Massucci's Take: Sun reminds IBM it's interested, is IBM listening?

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It's a story that is playing out quite similarly to the failed Yahoo and Microsoft talks last year.

It's a story of a company with lots of money to invest (IBM, Microsoft), wanting to buy a company (Sun, Yahoo) that has seen its growth stall and appears to be in need of a buyer with lots of cash.

It's a story that may have a similar ending: Smaller company winds up chasing larger company after initially rejecting interest. In business there's rarely a fairy-tale happy ending.

What companies like Sun and Yahoo may not realize when dealing with larger companies is that big companies have huge egos. They don't like being rejected. Once publicly scorned, they are likely to walk away.

When you get a chance to join the varsity and you say no, you don't usually get asked again.

The problem with the smaller companies in cases such as this, is, they also have large egos. After all, they didn't get to be the sizes of Sun and Yahoo without some strut. Because of that swagger, they gain an inflated sense of value.

In business, you're worth what you negotiate you're worth. As I noted on April 6, few will pay Porche prices for a Chevy. No matter how souped up that Chevy may be. You could argue that Microsoft was offering Porche prices for Yahoo last year. Yahoo co-founder Jerry Yang was forced from his role as CEO after saying no to the generous offer.

Almost two weeks ago, Sun reportedly rejected IBM's offer to buy the company because they wanted better terms. The offer was generous, but the terms were not exactly what Sun was looking for, so Sun said no.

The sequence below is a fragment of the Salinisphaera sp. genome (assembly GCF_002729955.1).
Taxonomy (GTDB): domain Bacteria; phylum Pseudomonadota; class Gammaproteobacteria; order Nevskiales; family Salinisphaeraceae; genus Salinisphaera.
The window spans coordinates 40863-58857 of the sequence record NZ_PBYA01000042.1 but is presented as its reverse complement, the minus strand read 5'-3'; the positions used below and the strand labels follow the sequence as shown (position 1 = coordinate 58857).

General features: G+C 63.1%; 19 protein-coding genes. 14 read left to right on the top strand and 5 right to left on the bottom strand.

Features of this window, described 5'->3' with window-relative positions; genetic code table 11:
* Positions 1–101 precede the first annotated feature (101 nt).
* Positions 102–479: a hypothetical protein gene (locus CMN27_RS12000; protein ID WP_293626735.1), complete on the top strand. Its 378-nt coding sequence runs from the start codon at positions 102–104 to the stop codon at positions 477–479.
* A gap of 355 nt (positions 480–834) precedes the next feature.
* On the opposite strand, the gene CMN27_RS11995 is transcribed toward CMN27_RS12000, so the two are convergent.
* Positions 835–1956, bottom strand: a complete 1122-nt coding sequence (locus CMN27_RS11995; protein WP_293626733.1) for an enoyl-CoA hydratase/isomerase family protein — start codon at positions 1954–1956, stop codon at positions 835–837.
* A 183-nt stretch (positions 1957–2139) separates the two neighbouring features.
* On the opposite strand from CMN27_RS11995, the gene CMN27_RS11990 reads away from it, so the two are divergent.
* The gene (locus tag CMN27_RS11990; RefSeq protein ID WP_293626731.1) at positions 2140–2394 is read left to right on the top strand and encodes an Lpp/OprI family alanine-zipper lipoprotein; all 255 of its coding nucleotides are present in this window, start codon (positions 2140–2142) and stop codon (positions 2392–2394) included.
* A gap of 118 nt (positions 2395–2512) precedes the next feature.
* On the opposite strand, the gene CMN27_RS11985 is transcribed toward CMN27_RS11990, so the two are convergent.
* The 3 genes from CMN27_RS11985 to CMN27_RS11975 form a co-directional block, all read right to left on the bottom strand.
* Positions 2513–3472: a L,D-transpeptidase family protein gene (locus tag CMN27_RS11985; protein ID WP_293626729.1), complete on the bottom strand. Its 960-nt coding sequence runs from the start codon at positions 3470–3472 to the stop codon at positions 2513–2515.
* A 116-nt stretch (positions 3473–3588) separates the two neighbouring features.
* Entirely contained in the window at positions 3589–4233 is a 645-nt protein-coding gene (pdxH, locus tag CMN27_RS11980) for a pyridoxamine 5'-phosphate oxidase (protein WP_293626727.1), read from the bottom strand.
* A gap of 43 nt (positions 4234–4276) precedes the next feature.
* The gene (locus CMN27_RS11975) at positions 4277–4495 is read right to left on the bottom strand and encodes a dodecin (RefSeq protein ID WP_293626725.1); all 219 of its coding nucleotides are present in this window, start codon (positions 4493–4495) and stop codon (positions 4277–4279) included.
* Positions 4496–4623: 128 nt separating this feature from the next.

Today, Sun Microsystems is telling IBM they'd be willing to resume talks, according to a Bloomberg story, if those offer terms improve.

Sun is asking for terms IBM may not be willing to offer. Why not? Because they don't have to.

No one else is bidding for Sun and, as I wrote on Daily Finance on April 6, Sun is not negotiating from a place of strength.

If IBM doesn't sweeten the terms of the reported $7 billion offer, Sun shareholders will be left disappointed. Just as Yahoo shareholders were left with a pot -- gold removed, thank you -- after last year's failed talks with Microsoft.

When Microsoft made its $44.6 billion bid for Yahoo, the search company held out for more. Microsoft offered more and Yahoo again said they wanted more. Microsoft, having been twice rejected, told Yahoo to have a nice day.

IBM, once rejected, may also tell Sun to take a hike.

In hindsight -- and at the time -- Yahoo looked dumb and greedy for not jumping at Microsoft's improved offer to $33 a share, from it's initial offer of $31 a share. Yahoo (YHOO) shares closed at $14.02 on April 15.

Sun shares, which are up more than four percent today, may also be looking at a depressed valuation if IBM walks away from this deal.

It's a story all too familiar. What looks, from the outside, to be a no-brainier idea doesn't happen because in business, just as in life, sometimes ego gets in the way.
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